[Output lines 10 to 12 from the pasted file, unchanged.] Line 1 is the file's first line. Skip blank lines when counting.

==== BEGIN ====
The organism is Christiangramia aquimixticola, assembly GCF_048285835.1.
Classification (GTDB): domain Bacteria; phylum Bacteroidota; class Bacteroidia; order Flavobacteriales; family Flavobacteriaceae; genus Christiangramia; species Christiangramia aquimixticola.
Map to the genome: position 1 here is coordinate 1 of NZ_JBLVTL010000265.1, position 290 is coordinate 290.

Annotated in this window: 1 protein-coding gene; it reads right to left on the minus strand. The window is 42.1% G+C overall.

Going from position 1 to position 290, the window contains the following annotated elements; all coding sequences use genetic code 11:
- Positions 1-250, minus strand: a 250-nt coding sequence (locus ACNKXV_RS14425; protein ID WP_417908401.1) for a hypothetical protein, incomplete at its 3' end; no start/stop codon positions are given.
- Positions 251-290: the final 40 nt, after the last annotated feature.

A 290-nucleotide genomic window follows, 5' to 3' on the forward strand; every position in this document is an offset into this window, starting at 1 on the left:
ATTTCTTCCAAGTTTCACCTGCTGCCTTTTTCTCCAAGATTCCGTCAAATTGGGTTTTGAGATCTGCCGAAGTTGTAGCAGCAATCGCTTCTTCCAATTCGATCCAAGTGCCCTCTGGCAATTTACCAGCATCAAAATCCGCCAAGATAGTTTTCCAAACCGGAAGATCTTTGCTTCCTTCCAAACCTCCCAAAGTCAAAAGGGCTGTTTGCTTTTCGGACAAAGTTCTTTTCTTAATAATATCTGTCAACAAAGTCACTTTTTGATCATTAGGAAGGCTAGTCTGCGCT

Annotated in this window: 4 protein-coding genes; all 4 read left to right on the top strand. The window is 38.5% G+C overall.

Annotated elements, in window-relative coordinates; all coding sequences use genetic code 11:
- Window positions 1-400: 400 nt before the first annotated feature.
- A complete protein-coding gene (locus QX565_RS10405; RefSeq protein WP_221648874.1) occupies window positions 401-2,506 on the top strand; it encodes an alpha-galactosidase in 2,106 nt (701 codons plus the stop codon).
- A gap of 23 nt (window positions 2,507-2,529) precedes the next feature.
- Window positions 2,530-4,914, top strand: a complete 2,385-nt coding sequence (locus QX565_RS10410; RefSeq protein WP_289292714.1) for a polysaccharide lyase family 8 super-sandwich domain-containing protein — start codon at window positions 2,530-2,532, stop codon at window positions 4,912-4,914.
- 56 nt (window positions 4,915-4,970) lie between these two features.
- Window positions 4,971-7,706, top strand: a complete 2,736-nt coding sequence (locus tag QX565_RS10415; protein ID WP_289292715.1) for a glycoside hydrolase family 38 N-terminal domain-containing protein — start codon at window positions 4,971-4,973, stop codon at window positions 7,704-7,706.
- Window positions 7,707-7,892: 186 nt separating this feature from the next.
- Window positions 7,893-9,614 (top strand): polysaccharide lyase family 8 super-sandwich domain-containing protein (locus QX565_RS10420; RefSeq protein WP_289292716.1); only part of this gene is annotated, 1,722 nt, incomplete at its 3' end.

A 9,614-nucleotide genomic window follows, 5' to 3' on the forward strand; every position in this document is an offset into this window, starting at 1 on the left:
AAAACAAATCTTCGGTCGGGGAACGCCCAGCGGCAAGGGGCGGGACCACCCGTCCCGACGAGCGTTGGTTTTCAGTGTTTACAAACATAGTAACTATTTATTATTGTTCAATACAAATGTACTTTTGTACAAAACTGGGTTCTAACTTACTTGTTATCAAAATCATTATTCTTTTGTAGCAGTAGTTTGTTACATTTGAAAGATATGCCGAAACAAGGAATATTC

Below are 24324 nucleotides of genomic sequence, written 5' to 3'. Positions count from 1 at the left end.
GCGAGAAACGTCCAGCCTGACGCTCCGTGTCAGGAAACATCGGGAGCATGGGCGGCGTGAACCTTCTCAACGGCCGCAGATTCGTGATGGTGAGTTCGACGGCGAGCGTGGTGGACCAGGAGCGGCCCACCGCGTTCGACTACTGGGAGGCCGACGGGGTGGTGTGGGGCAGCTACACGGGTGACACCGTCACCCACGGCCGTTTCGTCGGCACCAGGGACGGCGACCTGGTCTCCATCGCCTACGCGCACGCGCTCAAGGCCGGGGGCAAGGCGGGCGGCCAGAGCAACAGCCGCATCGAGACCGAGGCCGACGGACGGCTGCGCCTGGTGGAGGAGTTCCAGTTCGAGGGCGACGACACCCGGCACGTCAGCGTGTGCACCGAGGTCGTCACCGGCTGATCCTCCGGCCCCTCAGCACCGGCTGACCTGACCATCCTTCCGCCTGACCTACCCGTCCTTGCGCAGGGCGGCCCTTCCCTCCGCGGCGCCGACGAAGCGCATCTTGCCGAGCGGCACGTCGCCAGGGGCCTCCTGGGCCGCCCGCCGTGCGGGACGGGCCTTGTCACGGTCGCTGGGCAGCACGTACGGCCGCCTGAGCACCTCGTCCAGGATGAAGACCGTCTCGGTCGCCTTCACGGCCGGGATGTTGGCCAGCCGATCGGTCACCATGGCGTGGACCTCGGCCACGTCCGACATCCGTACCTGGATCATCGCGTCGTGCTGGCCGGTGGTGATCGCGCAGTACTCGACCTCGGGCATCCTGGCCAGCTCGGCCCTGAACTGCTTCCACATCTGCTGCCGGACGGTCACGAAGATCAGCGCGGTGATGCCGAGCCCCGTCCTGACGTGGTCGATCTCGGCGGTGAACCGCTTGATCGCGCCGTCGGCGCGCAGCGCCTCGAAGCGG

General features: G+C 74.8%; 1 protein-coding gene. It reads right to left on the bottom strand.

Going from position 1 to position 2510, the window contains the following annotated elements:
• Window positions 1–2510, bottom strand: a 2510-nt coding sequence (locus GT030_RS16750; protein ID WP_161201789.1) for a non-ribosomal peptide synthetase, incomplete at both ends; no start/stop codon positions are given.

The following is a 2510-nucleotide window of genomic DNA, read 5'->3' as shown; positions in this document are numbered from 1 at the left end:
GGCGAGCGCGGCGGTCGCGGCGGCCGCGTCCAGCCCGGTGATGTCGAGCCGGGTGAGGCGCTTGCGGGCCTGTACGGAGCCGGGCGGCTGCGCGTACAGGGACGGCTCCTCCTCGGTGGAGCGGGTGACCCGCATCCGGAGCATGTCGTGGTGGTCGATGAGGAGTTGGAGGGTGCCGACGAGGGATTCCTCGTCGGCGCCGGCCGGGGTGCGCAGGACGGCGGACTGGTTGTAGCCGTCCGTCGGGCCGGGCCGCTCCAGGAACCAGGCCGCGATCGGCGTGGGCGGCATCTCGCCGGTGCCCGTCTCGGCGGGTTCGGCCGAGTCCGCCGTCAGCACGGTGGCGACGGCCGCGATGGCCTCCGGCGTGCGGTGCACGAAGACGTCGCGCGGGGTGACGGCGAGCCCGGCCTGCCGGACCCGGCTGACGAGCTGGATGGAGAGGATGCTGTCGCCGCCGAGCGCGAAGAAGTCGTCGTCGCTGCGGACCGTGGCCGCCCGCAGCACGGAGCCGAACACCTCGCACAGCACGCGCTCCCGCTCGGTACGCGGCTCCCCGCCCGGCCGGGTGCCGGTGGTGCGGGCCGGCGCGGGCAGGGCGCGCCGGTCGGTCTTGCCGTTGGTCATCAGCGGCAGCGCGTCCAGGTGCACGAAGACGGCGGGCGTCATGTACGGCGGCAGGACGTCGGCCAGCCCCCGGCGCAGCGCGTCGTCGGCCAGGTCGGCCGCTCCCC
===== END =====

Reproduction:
Annotated in this window: 4 protein-coding genes; all 4 read left to right on the top strand. The window is 38.5% G+C overall.

Annotated elements, in window-relative coordinates; all coding sequences use genetic code 11:
- Window positions 1-400: 400 nt before the first annotated feature.